Imatges de pÓgina

The Nymph, who dwells in every Tree,

(If all be true that Poets chant) Condemn'd by Fate's supreme Decree,

Must die with her expiring Plant.

Thus, when the gentle Spina found

The Thorn committed to her Care, Receiv'd its last and deadly Wound,

She filed and vanilh'd into Air.

But, from the Root, a dismal Groan

First issuing, struck the Murd'rer's Ears; And in a fhrill revengeful Tone,

This Prophecy he trembling hears.

“ Thou chief Contriver of my Fall,

" Relentless Dean ! to Mischief born, “ My Kindred oft thine Hide shall gall;

Thy Gown and Caffock oft be torn.

“ And thy confed'rate Dame who brags

" That she condemn'd me to the Fire, " Shall rent her Petticoats to Rags,

“ And wound her Legs with ev'ry Bri’r.

". Nor thou, Lord * Arthur, shalt escape,

" To thee I often call'd in vain, “ Against that Affaflin in Crape,

" Yet thou couldft tamely see me Nain.

66 Nor,


Nor, when I felt the dreadful Blow,

“ Or chid the Dean, or pinch'd thy Spouse; “ Since you could see me treated fo ;

" An old Retainer to your House.

“ May that fell Dean, by whose Command

“ Was form'd this Machi'villian Plot, “ Not leave a Thistle on thy Land j

" Then who will own thee for a Scot?

“ Pigs, and Fanaticks, Cows, and Teagues,

Through all thy Empire I foresee, * To tear thy Hedges join in Leagues,

“ Sworn to revenge my Thorn and me.

“ And thou, the Wretch ordain'd by Fate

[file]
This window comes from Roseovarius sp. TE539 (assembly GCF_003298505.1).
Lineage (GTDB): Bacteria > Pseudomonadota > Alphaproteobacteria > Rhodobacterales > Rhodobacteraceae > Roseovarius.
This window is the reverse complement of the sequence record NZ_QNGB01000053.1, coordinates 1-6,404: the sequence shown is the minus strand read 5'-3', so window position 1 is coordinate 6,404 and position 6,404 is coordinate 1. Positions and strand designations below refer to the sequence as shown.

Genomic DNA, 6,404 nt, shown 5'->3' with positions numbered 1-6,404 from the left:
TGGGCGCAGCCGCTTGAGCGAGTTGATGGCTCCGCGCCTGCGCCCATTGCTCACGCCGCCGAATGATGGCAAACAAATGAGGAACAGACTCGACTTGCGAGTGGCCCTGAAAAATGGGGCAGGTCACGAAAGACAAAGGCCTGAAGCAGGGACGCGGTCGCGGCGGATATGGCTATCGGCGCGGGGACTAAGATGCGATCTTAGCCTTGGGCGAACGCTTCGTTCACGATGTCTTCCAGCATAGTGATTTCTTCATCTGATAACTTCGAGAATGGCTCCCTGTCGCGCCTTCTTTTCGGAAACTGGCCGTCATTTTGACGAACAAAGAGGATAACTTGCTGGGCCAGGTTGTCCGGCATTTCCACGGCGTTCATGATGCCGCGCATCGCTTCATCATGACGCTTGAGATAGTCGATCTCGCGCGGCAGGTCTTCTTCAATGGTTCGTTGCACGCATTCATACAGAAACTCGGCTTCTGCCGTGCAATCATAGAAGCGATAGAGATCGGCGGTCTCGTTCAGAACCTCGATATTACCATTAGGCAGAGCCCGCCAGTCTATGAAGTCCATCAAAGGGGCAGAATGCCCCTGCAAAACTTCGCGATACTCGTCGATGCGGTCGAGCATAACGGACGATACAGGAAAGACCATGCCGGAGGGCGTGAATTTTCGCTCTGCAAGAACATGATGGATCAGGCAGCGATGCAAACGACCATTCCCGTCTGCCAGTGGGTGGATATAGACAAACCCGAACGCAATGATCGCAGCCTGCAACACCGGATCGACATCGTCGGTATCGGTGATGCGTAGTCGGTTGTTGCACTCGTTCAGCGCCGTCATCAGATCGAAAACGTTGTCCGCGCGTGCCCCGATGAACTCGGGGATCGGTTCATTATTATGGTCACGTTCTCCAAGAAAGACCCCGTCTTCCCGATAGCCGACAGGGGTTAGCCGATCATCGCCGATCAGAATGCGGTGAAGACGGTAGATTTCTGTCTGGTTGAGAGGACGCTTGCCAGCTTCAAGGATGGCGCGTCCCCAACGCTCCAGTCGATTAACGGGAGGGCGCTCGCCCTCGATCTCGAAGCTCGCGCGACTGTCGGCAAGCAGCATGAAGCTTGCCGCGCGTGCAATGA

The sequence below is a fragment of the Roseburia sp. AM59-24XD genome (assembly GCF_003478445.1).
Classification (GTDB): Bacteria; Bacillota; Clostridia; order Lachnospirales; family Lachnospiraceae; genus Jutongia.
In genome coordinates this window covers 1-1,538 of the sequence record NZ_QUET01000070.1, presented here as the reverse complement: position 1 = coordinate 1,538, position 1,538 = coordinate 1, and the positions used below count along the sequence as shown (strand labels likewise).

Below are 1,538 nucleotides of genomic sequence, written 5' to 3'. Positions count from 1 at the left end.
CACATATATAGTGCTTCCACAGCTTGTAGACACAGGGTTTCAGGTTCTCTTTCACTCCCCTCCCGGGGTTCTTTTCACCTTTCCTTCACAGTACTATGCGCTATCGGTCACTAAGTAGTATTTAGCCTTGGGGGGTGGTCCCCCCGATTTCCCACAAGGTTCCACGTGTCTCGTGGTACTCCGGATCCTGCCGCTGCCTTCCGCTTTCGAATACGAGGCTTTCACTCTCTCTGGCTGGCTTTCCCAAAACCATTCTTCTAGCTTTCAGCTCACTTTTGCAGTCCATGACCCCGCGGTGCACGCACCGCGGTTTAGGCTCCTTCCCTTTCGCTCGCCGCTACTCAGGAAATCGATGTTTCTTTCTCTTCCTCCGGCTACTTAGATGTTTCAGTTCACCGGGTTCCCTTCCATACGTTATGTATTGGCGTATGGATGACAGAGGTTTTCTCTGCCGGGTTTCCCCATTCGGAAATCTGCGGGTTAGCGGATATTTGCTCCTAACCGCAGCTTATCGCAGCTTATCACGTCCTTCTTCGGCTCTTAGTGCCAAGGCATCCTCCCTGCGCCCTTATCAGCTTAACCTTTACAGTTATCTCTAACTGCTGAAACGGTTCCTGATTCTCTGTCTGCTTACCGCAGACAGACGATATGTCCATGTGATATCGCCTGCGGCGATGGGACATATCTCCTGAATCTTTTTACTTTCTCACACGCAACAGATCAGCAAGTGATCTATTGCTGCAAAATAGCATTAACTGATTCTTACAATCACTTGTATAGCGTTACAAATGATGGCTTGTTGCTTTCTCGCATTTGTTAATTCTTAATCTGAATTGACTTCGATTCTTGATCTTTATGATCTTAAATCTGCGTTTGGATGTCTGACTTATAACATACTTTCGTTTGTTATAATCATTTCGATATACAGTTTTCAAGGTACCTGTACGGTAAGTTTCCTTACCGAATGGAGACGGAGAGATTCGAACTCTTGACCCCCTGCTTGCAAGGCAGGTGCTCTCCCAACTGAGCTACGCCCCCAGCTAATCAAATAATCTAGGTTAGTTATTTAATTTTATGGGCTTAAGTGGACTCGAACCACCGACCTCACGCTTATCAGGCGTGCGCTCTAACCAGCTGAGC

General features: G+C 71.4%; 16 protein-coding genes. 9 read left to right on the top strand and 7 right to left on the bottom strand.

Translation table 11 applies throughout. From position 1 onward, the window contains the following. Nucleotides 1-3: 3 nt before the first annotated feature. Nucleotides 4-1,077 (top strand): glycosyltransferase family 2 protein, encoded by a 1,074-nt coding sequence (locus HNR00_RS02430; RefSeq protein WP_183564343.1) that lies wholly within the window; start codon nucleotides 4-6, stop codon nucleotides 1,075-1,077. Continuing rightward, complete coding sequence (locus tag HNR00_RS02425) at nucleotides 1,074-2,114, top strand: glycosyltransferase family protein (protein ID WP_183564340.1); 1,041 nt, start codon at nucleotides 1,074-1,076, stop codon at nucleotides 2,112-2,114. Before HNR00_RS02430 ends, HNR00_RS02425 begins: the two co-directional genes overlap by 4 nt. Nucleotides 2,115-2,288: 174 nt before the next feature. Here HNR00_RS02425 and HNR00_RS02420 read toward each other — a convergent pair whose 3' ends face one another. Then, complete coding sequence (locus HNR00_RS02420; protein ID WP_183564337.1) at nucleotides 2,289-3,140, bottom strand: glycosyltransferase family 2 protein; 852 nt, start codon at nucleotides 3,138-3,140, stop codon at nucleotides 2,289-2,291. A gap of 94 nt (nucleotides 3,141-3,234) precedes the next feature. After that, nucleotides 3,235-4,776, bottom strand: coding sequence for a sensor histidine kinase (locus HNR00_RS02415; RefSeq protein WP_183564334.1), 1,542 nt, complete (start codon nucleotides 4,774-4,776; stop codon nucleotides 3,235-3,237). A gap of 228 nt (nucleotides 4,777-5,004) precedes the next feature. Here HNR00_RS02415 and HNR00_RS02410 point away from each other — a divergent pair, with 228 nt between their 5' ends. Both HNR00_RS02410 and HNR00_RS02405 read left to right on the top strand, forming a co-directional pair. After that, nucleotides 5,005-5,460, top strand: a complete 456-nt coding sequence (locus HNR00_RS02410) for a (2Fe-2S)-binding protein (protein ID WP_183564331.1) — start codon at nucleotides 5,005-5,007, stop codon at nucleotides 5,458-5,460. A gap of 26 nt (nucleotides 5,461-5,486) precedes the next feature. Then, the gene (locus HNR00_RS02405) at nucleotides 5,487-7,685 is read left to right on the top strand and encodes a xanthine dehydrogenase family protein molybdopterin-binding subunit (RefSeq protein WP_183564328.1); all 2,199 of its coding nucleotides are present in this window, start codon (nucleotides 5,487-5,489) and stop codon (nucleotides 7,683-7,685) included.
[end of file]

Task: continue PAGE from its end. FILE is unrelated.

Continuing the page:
Neal Gaghagan, Hibernian Clown, “ With Hatchet blunter than thy Pate,

“ To hack my hallow'd Timber down ;

" When thou, suspended high in Air,

“Dy’ft on a more ignoble Tree, “ (For thou shalt steal thy Landlord's Mare)

“ Then, bloody Caitiff, think on me.


Written in the Year 1727.


IS strange, what diffrent Thoughts inspire

In Man Possession and Desire ; Think what they wilh so great a Blessing, So disappointed when possessing.

A MORALIST profoundly fage,
I know not in what Book or Page ;
Or, whether o'er a Pot of Ale,
Related thus the following Tale.

Possession, and Desire, his Brother,
But, still at Variance with each other,
Were seen contending in a Race ;
And, kept at first an equal Pace:
'Tis faid, their Course continued long;
For this was active, that was strong:
Till Envy, Slander, Sloth, and Doubt,
Mised them many a League about.
Seduc'd by some deceiving Light,
They take the wrong way for the right.
Through slipp'ry By-ruads dark and deep,
They often climb, and oft'ner creep:

Desire, the swifter of the two,
Along the Plain like Lightning flew :

Till entring on a broad High-way,
Where Power and Titles scatter'd lay,
He stroye to pick up all he found,
And by Excursions lost his Ground :
No sooner got, than with Disdain
He threw them on the Ground again;
And hasted forward to pursue
Fresh Objects fairer to his View;
In hope to spring fome nobler Game:
But, all he took was just the same :
Too scornful now to stop his Pace,
He spurn'd them in his Rival's Face,

Possession kept the beaten Road;
And, gather'd all his Brother strow'd ;
But, overcharg'd; and out of Wind,
Though strong in Limbs, he lagg'd behind.

Desire had now the Goal in Sight:
It was a Tow'r of monstrous Height,
Where, on the Summit Fortune stands;
A Crown and Sceptre in her Hands:
Beneath, a Chasm as deep as Hell,
Where many a bold Advent'rer fell.
Desire, in Rapture gaz'd a while,
And saw the treach'rous Goddess smile ;
But, as he climb'd to grasp the Crown,
She knock'd him with the Sceptre down,
He tumbled in the Gulph profound ;
There doom'd to whirl an endless Round.



He funk beneath the cumbrous Weight :
And, as he now expiring lay,
Flocks ev'ry ominous Bird of Prey:
The Raven, Vulture, Owl, and Kite,
At once upon his Carcase light;
And strip his Hide, and pick his Bones,
Regardless of his dying Groans.




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